If Herndon's theory is true, it would be the biggest news in geophysics in decades.
"I would rank it right up there with plate tectonics as one of the truly great discoveries," says Hatten Yoder, director emeritus of the Geophysical Laboratory of the Carnegie Institution of Washington.
According to the dominant core theory, the magnetic field is powered by the dynamolike vortices of molten iron and nickel swirling around a solid iron-nickel ball, not as Herndon contends by flows of charged particles surrounding a blazing nuclear reactor.
"He has a fresh new idea, and he has fit it all together extremely well.
Poets say it's a celestial sapphire, a cerulean orb. But the most scientifically precise definition may prove to be the one that no one suspected. Marvin Herndon, is a gigantic natural nuclear power plant.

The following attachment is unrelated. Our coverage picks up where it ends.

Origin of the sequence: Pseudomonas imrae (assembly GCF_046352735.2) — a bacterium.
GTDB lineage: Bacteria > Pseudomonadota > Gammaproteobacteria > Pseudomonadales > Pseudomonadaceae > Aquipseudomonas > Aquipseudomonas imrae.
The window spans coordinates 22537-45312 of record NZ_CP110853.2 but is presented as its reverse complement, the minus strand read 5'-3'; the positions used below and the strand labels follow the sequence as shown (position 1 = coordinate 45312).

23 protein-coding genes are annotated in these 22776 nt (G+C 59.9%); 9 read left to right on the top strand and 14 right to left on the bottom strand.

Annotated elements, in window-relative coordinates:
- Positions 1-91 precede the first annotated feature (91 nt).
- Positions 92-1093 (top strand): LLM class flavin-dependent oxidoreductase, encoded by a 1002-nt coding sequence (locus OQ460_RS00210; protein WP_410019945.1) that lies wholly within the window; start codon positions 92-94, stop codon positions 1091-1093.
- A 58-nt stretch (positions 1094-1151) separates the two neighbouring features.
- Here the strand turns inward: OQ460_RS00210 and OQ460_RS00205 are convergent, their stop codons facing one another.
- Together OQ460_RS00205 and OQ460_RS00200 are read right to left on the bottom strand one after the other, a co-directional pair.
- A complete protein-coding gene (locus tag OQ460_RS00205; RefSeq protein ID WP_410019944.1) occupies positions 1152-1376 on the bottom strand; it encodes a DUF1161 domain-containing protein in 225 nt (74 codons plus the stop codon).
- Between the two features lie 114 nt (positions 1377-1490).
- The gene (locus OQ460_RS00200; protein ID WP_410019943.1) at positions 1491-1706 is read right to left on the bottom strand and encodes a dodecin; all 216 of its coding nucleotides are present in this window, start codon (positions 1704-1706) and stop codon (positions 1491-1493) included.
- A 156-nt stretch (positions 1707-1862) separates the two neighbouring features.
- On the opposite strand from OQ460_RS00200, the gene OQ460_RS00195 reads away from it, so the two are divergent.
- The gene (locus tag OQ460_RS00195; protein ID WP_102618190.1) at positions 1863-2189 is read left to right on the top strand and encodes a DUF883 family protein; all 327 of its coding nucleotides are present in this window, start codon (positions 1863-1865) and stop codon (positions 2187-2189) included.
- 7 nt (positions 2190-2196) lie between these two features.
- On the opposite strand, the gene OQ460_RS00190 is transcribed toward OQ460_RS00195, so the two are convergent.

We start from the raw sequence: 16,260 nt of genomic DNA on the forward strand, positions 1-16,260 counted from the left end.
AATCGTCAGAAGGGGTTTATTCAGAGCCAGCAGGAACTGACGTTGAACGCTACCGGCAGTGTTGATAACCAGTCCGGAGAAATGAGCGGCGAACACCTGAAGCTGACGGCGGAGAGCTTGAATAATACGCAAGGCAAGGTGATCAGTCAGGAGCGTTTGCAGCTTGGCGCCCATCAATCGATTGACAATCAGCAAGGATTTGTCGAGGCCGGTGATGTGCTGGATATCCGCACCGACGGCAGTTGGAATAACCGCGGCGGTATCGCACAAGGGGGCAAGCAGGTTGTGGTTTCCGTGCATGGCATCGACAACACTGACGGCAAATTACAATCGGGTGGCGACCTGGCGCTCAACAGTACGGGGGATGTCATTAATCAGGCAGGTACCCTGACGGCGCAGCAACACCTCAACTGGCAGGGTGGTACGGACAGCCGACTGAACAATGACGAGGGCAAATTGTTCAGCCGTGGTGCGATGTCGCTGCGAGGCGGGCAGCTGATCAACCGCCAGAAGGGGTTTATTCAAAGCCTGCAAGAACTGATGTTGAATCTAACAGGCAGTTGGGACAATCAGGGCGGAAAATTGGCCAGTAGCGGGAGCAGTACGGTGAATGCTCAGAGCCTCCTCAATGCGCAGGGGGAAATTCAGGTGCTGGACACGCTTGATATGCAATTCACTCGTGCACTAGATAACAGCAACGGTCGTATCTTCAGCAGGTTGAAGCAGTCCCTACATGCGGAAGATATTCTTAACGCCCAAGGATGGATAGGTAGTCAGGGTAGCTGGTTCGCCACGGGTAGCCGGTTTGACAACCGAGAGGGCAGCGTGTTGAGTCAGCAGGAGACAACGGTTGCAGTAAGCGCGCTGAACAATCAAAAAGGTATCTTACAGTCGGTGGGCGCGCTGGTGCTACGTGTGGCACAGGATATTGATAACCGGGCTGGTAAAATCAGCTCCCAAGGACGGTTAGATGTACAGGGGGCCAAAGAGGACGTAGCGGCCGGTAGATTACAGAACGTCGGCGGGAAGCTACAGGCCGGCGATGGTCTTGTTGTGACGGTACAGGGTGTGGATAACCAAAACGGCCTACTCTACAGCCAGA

Astronomers say it's a medium-size planet orbiting an average star. We live on its thick shield, while 4,000 miles below our feet a five-mile-wide ball of uranium burns, churns, and reacts, creating the planet's magnetic field as well as the heat that powers volcanoes and continental-plate movements.
"I would be delighted if there were a raging controversy over this," he says.
"Scientists depend on funding, and they become frightened of anything controversial." "He has a hard time getting attention," adds J.